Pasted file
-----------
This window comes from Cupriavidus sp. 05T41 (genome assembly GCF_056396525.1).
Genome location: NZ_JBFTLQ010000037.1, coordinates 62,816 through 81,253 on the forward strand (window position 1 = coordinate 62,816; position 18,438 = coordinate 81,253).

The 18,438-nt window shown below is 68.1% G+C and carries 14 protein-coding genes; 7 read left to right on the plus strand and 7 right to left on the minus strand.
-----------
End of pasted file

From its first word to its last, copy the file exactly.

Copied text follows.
This window comes from Cupriavidus sp. 05T41 (genome assembly GCF_056396525.1).
Genome location: NZ_JBFTLQ010000037.1, coordinates 62,816 through 81,253 on the forward strand (window position 1 = coordinate 62,816; position 18,438 = coordinate 81,253).

The 18,438-nt window shown below is 68.1% G+C and carries 14 protein-coding genes; 7 read left to right on the plus strand and 7 right to left on the minus strand.